I like to think of myself as a generous person, but on certain occasions my lack of this quality is quite apparent. This unseemly feature of my character usually raises its ugly head from time to time, when someone within earshot says something I simply cannot abide. Strangely, this is most often the case when someone expresses well-meaning, but poorly reasoned, advice. If I have redeeming quality, therefore, it is that the lack of generosity is not about money, food or controlling the remote.
A friend says of me that I do not suffer fools easily. That explanation, however, strikes me as a bit biased in my favor since it implies that the person or opinion I am speaking counter to is a fool, which may be true but is not a fair assumption to use as a blanket assessment of my opposition. The folly of speaking up may rest solely on me, after all. Verbosity, sometimes with lethal consequences, has plagued me for most of my life. So I would prefer to simply state that there are times when I feel the overwhelming need to set the record straight – or to at least express a necessarily contrary opinion, foolish or otherwise.
My target this time around concerns a recent sermon I heard on the topic of generosity. Sadly, mine is a less than generous response as my accountant’s brain jerked its knee in light of what was said by a well-meaning pastor dispensing what was purported to be godly advice. From my contrarian perspective it laid the groundwork for potentially addressing the topic of generosity as it was just one segment of a sermon series. This gave the message a cliff-hanger appeal to tune in next week, but the enforced delay in waiting for the next installment of the message merely taxed my patience, a virtue of which I also expend as reluctantly as any miser caressing his fortune. Perhaps this is because patience for me is a very dish. There’s not much depth to it and any amount of taxation threatens to create an arid wasteland.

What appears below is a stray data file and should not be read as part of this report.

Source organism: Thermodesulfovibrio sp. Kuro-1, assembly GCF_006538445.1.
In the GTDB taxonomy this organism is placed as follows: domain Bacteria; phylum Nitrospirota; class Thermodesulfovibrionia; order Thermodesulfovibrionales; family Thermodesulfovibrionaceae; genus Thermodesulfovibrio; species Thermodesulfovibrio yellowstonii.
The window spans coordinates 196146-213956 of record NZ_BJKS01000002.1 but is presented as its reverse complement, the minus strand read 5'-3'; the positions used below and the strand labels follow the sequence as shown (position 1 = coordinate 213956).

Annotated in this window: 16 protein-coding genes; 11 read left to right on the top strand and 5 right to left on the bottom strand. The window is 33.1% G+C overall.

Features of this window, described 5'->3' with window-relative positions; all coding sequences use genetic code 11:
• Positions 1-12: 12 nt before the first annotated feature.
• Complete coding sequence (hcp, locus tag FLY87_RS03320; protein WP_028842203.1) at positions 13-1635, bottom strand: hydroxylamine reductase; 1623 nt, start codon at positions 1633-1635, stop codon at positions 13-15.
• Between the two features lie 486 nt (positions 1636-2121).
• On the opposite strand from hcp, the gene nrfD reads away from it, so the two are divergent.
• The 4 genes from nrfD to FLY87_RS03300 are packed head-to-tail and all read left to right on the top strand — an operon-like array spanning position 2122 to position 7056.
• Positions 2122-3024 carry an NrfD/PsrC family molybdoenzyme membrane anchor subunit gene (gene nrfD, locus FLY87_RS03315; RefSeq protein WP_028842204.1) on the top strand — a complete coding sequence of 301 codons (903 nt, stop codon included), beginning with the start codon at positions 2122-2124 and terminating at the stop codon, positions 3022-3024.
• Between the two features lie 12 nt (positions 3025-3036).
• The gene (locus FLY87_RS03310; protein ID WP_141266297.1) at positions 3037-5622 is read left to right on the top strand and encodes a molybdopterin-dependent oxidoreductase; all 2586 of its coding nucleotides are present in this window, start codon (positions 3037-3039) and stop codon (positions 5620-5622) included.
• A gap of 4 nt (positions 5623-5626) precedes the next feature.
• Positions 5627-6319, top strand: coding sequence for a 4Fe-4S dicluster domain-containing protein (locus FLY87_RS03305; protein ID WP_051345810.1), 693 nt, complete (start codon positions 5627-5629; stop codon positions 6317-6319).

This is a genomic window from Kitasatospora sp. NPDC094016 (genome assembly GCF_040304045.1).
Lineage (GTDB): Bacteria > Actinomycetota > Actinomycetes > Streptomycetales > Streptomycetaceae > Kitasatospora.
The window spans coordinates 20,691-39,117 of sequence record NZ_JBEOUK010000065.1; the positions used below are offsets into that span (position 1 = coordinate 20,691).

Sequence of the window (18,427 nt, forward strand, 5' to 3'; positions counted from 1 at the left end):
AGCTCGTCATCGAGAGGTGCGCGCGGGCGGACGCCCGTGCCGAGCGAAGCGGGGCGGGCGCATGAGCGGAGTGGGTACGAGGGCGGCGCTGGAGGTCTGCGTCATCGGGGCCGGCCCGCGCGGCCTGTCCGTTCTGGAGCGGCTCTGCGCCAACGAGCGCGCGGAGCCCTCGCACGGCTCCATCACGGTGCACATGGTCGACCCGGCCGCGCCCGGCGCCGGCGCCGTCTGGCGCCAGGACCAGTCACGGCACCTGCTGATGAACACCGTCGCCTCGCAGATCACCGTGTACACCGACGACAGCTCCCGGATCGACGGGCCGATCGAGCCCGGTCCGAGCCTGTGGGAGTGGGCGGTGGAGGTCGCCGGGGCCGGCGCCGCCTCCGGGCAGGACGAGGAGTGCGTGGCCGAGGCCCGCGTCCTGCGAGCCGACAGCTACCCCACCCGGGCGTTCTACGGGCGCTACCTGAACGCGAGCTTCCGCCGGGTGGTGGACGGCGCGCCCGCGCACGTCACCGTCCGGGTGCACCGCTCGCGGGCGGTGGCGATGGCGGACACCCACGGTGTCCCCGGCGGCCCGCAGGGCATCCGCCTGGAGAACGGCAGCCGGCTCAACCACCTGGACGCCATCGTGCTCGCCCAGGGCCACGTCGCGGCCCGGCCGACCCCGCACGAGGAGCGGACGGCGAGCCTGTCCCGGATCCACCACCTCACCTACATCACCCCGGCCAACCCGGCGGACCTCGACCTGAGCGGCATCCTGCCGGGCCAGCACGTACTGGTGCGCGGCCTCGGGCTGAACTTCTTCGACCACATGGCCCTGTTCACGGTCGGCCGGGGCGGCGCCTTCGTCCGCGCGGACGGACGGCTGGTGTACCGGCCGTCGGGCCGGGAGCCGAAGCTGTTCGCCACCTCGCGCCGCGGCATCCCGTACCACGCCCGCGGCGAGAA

First and foremost, Jesus did not deal in fractions. A tithe was a percentage of one’s resources, usually defined as 10 percent. However, the compounding of references to tithing in the Old Testament places the cumulative impact on one’s annual income somewhere between 20 and 30 percent. Not that the amount is egregious, thereby making it as objectionable as any Congressional tax plan. It is just that with Jesus you are all in to the point that you are no longer your own person, let alone a possessor of property and resources outside the bounds of God’s sovereignty. As was said often in the sermon, “God owns everything.” We might therefore consider adding God’s name to our checking accounts, car registrations and home mortgages.